The ABCs of ZZZs at TNCS

Looks nice, huh?

Looks nice, huh?

Sleep. That beautiful, elusive state of dormant consciousness we just can’t get enough of. As adults, many of us enjoy a torrid relationship with sleep: desiring it mightily, while in return, it plays hard to get.

But for kids, sleep is not something to flirt with. Say doctors writing for WebMD, “Sleep is no less important than food, drink, or safety in the lives of children.” And yet, with our busy lives and comings and goings, we can inadvertently contribute to sleep deprivation in our kids. “With parents working long hours, schedules packed with school, after-school activities, and other lifestyle factors, naps are missed, bedtimes are pushed back, mornings start earlier and nights may be anything but peaceful. Missing naps or going to bed a little late may not seem like a big deal, but it is. It all adds up, with consequences that may last a lifetime.”

This dire pronouncement is no exaggeration, as more and more research on the importance of sleep illuminates. In Healthy Sleep Habits, Happy Child, Marc Weissbluth, M.D., writes,

“Sleep is the power source that keeps your mind alert and calm. Every night and at every nap, sleep recharges the brain’s battery. Sleeping well increases brainpower just as weight lifting builds stronger muscles, because sleeping well increases your attention span and allows you to be physically relaxed and mentally alert at the same time. Then you are at your personal best.”

Sleep Tight

We all have our sleep triggers. This baby girl gets to sleep with--and on--a pacifier.

We all have our sleep triggers. This baby girl gets to sleep with–and on–a pacifier.

According to the National Sleep Foundation, here are the recommended number of hours per age group.

  • Toddlers: Kids ages 1–3 years need about 12–14 hours of sleep in a 24-hour period.
  • Preschoolers: Kids ages 3–5 years need about 11–13 hours of sleep in a 24-hour period. Most do not nap after age 5.
  • School-aged kids: Kids ages 5–10 years need about 10–11 hours of sleep in a 24-hour period.

In addition to sleeping in sufficient amounts, sleep should have certain other important characteristics. Sleep should be:

  • uninterrupted to allow the child to cycle through all sleep stages, which is important for brain development;
  • timed correctly and with the right number of age-appropriate naps, which will optimize the child’s alertness; and
  • in sync with the child’s circadian rhythms.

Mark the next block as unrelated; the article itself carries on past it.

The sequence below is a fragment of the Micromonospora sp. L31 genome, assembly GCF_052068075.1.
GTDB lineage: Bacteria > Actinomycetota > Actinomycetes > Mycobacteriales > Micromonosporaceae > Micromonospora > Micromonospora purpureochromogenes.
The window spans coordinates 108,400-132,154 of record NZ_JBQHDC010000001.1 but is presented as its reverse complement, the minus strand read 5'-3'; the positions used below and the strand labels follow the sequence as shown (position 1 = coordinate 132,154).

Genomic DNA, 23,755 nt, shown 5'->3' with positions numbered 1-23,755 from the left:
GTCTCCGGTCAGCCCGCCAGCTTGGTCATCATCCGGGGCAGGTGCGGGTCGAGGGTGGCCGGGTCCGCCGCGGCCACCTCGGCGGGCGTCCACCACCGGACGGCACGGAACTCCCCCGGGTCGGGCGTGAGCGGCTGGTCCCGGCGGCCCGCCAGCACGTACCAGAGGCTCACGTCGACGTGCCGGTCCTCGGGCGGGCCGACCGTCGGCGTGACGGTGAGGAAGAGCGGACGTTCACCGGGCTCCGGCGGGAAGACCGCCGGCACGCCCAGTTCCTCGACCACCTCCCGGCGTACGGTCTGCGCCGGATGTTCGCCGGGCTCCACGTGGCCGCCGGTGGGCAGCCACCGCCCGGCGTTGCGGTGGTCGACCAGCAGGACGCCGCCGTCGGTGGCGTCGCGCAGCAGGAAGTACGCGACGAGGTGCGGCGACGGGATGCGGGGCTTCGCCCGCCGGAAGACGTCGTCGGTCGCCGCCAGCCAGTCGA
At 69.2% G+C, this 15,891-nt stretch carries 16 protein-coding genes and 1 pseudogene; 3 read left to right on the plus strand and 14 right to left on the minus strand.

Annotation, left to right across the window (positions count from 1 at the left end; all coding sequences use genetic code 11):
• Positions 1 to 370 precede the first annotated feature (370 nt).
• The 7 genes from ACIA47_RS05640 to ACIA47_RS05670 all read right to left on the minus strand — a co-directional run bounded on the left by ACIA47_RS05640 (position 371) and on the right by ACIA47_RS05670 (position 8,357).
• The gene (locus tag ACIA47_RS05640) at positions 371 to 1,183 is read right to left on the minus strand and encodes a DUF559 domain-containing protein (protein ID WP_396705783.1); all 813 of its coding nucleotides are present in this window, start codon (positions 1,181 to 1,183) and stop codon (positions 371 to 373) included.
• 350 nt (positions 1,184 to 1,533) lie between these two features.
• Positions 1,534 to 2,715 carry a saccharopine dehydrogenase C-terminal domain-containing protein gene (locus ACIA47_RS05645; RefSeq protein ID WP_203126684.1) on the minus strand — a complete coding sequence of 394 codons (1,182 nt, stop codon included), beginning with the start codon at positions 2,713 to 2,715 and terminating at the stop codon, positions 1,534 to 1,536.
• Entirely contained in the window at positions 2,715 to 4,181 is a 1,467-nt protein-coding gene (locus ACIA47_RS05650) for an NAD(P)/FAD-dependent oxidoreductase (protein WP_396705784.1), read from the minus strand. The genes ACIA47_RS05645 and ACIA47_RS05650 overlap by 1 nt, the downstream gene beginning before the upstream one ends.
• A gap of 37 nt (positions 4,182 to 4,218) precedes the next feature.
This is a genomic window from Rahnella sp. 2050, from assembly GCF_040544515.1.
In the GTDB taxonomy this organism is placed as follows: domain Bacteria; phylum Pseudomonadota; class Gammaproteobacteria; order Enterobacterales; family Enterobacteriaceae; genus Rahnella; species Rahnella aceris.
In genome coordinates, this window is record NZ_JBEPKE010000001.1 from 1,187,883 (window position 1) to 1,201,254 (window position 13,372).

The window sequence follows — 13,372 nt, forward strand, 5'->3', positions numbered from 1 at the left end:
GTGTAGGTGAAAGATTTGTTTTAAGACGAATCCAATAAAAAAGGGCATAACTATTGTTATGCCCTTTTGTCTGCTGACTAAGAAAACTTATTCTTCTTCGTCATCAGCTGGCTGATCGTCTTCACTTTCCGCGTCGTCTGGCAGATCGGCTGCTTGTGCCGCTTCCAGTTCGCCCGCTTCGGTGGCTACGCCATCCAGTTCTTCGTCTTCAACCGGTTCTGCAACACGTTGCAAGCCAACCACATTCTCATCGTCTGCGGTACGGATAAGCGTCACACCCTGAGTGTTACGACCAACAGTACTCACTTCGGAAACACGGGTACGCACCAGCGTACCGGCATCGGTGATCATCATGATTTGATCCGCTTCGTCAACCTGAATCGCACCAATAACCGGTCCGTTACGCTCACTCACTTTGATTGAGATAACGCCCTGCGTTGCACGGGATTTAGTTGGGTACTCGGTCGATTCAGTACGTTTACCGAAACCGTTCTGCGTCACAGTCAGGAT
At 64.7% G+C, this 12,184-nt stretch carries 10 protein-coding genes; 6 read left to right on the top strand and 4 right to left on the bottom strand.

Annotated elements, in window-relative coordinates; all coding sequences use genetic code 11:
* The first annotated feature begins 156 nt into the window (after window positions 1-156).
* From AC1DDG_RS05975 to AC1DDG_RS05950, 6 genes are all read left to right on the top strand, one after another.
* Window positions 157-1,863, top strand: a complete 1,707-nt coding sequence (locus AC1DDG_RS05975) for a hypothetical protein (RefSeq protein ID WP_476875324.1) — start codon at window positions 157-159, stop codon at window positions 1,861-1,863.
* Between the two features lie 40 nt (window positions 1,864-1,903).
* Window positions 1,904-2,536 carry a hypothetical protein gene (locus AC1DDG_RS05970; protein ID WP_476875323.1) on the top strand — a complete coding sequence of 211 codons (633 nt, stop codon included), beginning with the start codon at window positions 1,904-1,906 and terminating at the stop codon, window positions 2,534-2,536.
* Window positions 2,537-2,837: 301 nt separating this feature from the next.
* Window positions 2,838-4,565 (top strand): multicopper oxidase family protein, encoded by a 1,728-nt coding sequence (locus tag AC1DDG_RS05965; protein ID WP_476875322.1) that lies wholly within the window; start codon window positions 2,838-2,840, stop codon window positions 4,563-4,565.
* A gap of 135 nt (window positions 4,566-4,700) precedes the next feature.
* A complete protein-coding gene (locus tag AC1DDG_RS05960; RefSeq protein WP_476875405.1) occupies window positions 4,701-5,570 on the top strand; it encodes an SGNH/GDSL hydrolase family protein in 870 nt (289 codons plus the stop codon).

Golden Slumbers

Healthy sleep will provide the necessary foundation for your child’s optimal mind and body development. Although it may seem counterintuitive to trade your budding genius’s classroom time for sleep, the opposite is true. In fact, check out these sleep stats (compiled from multiple sleep studies):

  • Children who sleep longer during the day have longer attention spans.
  • Children with higher IQs sleep longer.
  • Toddlers who sleep more are more sociable and less demanding, whereas those who sleep less can exhibit hyperactivity.
  • Sleeping more helps children with attention deficit/hyperactivity disorder both socially and academically.
  • Healthy sleep enhances neurologic development and can prevent both learning and behavioral problems.

The New Century School takes naptime seriously. All preprimary and primary kids either nap or have a resting (quiet) period every day. Naptimes are consistent, and so are the rules. Our kids are healthier and happier for it—and they are learning the good sleep habits that will keep them that way throughout their adult lives.

Speaking of adults, healthy sleep is essential for us, too. The Harvard Medical School gives us the following inducements to grab some zzzz’s:

  • Learning and memory: Sleep helps the brain commit new information to memory through a process called memory consolidation. In studies, people who’d slept after learning a task did better on tests later.
  • Metabolism and weight: Chronic sleep deprivation may cause weight gain by affecting the way our bodies process and store carbohydrates, and by altering levels of hormones that affect our appetite.
  • Safety: Sleep debt contributes to a greater tendency to fall asleep during the daytime. These lapses may cause falls and mistakes such as medical errors, air traffic mishaps, and road accidents.
  • Mood: Sleep loss may result in irritability, impatience, inability to concentrate, and moodiness. Too little sleep can also leave you too tired to do the things you like to do.
  • Cardiovascular health: Serious sleep disorders have been linked to hypertension, increased stress hormone levels, and irregular heartbeat.
  • Disease: Sleep deprivation alters immune function, including the activity of the body’s killer cells. Keeping up with sleep may also help fight cancer.

In October, a new U.S. study hypothesizes a new benefit to sleep, one that begins to explain why we and, in fact, every animal on earth (some up to 20 hours a day!) and even some primitive life forms like nematodes, evolved requiring sleep. In Sleep Drives Metabolite Clearance from the Adult Brain, researchers report that when we sleep, cerebrospinal fluid washes through the brain, flushing out built-up debris. “I think we have discovered why we sleep,” the study leader Maiken Nedergaard said. “We sleep to clean our brains.” The mechanism sounds kind of like MacKeeper for your head. At any rate, it’s a very cool theory.

What time we go to bed also makes a difference. You may have heard that every hour you sleep before midnight counts double? It’s not a myth. The underlying physiology probably has to do with hormones and metabolism, says Susan R. Johnson, M.D. in The Importance of Sleep.

Need any more convincing? Thought not. Now go get some rest—you probably need it. Smiles await you when you rise.

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